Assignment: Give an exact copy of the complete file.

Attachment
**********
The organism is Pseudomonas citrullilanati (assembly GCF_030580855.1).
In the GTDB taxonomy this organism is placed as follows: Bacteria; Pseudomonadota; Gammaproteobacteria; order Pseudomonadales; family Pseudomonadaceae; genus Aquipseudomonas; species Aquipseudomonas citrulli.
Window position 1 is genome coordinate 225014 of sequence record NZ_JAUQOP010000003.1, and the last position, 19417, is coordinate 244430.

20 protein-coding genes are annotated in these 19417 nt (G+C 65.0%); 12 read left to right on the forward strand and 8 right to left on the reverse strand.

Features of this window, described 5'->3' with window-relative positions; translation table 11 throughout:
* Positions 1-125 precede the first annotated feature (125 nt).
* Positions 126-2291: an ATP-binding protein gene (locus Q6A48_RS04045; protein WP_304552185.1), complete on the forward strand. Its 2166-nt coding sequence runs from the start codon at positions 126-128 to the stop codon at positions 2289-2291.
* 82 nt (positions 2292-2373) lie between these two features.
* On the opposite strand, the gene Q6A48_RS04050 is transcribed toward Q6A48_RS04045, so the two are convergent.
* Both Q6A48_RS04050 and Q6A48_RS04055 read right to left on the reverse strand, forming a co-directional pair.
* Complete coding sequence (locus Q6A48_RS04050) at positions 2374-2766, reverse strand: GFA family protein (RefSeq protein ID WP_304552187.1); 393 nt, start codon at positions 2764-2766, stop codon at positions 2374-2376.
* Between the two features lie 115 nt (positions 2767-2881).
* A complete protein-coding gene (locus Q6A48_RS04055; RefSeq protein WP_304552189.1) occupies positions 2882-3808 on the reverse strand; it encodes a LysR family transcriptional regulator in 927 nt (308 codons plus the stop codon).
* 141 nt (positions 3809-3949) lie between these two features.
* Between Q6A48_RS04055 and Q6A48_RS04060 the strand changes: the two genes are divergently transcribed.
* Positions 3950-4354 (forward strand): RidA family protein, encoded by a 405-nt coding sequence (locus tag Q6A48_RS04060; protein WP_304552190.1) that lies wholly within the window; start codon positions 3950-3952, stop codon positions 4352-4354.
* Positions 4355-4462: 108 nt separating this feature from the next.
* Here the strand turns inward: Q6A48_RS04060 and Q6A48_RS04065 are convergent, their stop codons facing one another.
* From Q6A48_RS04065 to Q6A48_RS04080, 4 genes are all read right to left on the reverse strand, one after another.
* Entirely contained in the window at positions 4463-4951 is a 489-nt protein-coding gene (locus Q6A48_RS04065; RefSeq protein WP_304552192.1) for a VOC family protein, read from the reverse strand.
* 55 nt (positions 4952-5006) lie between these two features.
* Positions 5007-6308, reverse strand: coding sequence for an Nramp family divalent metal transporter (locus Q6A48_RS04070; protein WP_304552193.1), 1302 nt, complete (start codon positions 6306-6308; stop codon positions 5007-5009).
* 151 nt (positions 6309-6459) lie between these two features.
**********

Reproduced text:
The organism is Pseudomonas citrullilanati (assembly GCF_030580855.1).
In the GTDB taxonomy this organism is placed as follows: Bacteria; Pseudomonadota; Gammaproteobacteria; order Pseudomonadales; family Pseudomonadaceae; genus Aquipseudomonas; species Aquipseudomonas citrulli.
Window position 1 is genome coordinate 225014 of sequence record NZ_JAUQOP010000003.1, and the last position, 19417, is coordinate 244430.

20 protein-coding genes are annotated in these 19417 nt (G+C 65.0%); 12 read left to right on the forward strand and 8 right to left on the reverse strand.

Features of this window, described 5'->3' with window-relative positions; translation table 11 throughout:
* Positions 1-125 precede the first annotated feature (125 nt).
* Positions 126-2291: an ATP-binding protein gene (locus Q6A48_RS04045; protein WP_304552185.1), complete on the forward strand. Its 2166-nt coding sequence runs from the start codon at positions 126-128 to the stop codon at positions 2289-2291.
* 82 nt (positions 2292-2373) lie between these two features.
* On the opposite strand, the gene Q6A48_RS04050 is transcribed toward Q6A48_RS04045, so the two are convergent.
* Both Q6A48_RS04050 and Q6A48_RS04055 read right to left on the reverse strand, forming a co-directional pair.
* Complete coding sequence (locus Q6A48_RS04050) at positions 2374-2766, reverse strand: GFA family protein (RefSeq protein ID WP_304552187.1); 393 nt, start codon at positions 2764-2766, stop codon at positions 2374-2376.
* Between the two features lie 115 nt (positions 2767-2881).
* A complete protein-coding gene (locus Q6A48_RS04055; RefSeq protein WP_304552189.1) occupies positions 2882-3808 on the reverse strand; it encodes a LysR family transcriptional regulator in 927 nt (308 codons plus the stop codon).
* 141 nt (positions 3809-3949) lie between these two features.
* Between Q6A48_RS04055 and Q6A48_RS04060 the strand changes: the two genes are divergently transcribed.
* Positions 3950-4354 (forward strand): RidA family protein, encoded by a 405-nt coding sequence (locus tag Q6A48_RS04060; protein WP_304552190.1) that lies wholly within the window; start codon positions 3950-3952, stop codon positions 4352-4354.
* Positions 4355-4462: 108 nt separating this feature from the next.
* Here the strand turns inward: Q6A48_RS04060 and Q6A48_RS04065 are convergent, their stop codons facing one another.
* From Q6A48_RS04065 to Q6A48_RS04080, 4 genes are all read right to left on the reverse strand, one after another.
* Entirely contained in the window at positions 4463-4951 is a 489-nt protein-coding gene (locus Q6A48_RS04065; RefSeq protein WP_304552192.1) for a VOC family protein, read from the reverse strand.
* 55 nt (positions 4952-5006) lie between these two features.
* Positions 5007-6308, reverse strand: coding sequence for an Nramp family divalent metal transporter (locus Q6A48_RS04070; protein WP_304552193.1), 1302 nt, complete (start codon positions 6306-6308; stop codon positions 5007-5009).
* 151 nt (positions 6309-6459) lie between these two features.